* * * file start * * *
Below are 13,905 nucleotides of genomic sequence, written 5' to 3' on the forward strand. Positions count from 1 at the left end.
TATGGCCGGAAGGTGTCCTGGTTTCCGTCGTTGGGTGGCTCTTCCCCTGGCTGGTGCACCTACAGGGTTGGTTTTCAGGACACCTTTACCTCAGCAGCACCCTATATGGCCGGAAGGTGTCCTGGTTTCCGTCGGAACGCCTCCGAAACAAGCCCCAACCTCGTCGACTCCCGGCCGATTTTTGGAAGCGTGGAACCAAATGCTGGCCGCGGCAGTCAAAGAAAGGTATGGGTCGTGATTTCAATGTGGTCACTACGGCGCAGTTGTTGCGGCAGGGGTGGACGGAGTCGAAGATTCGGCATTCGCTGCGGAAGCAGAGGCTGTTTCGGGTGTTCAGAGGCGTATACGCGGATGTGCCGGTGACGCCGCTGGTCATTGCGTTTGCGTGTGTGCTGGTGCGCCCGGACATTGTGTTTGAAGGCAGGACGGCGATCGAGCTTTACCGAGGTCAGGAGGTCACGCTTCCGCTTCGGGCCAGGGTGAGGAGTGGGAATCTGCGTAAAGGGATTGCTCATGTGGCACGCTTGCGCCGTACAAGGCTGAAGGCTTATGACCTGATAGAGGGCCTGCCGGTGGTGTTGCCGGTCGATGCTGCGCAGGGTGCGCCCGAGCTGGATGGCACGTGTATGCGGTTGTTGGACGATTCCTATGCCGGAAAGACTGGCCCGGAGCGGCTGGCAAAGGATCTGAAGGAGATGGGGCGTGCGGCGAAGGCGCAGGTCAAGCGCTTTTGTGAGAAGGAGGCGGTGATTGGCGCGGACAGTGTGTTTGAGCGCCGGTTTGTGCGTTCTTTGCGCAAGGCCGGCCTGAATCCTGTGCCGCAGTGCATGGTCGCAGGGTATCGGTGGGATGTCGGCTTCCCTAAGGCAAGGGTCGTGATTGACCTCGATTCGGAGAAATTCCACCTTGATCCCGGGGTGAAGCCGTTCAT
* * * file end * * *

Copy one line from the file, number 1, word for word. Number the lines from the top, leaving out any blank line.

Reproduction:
Below are 13,905 nucleotides of genomic sequence, written 5' to 3' on the forward strand. Positions count from 1 at the left end.